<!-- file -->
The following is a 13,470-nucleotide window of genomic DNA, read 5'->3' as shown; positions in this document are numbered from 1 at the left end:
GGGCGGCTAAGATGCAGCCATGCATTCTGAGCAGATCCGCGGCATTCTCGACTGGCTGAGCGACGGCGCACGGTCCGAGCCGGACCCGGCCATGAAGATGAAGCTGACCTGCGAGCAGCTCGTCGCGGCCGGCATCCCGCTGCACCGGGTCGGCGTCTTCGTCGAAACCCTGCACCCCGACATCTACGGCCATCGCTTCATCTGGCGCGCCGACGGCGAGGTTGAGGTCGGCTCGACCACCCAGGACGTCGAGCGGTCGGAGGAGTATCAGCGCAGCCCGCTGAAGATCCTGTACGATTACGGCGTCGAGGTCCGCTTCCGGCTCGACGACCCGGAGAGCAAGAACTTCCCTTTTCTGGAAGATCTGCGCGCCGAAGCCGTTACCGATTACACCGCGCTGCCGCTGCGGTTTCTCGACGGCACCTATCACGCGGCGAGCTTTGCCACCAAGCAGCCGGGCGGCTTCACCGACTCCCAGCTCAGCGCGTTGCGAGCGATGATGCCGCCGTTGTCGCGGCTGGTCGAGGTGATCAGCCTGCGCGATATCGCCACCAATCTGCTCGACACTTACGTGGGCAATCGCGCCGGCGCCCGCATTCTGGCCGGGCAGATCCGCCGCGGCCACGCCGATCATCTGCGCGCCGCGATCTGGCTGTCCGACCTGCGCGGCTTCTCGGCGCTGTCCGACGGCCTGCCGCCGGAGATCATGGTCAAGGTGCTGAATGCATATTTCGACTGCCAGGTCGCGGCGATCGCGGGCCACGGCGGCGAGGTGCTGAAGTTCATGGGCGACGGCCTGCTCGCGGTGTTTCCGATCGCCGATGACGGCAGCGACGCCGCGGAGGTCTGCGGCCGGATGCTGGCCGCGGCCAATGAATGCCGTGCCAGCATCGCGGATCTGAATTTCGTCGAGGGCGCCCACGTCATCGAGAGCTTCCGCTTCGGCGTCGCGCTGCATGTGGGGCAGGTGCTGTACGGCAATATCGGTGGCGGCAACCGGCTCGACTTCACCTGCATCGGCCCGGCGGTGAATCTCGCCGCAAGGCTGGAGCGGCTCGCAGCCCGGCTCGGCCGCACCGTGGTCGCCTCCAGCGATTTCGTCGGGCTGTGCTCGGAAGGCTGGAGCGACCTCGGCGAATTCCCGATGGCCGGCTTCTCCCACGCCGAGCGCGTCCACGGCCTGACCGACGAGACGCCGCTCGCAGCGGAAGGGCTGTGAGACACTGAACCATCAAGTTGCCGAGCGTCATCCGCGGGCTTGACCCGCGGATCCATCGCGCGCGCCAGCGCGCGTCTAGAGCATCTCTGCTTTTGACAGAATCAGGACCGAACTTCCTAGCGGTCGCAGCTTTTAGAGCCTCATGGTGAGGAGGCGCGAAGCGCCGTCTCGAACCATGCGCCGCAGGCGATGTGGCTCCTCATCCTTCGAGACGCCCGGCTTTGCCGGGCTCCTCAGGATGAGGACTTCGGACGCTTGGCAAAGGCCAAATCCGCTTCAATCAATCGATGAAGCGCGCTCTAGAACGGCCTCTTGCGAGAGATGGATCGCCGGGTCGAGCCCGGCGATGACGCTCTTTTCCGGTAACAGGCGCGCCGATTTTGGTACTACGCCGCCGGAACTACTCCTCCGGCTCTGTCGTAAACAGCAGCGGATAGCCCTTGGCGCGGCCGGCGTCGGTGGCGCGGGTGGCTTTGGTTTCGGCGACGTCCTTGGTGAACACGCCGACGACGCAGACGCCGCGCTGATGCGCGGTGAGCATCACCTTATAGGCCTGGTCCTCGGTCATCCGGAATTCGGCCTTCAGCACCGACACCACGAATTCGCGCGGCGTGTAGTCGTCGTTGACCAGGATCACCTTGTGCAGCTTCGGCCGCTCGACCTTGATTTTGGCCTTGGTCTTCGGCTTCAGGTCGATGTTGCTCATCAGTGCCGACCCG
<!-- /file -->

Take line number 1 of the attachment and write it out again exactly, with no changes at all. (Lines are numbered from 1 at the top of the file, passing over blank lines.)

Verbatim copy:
The following is a 13,470-nucleotide window of genomic DNA, read 5'->3' as shown; positions in this document are numbered from 1 at the left end: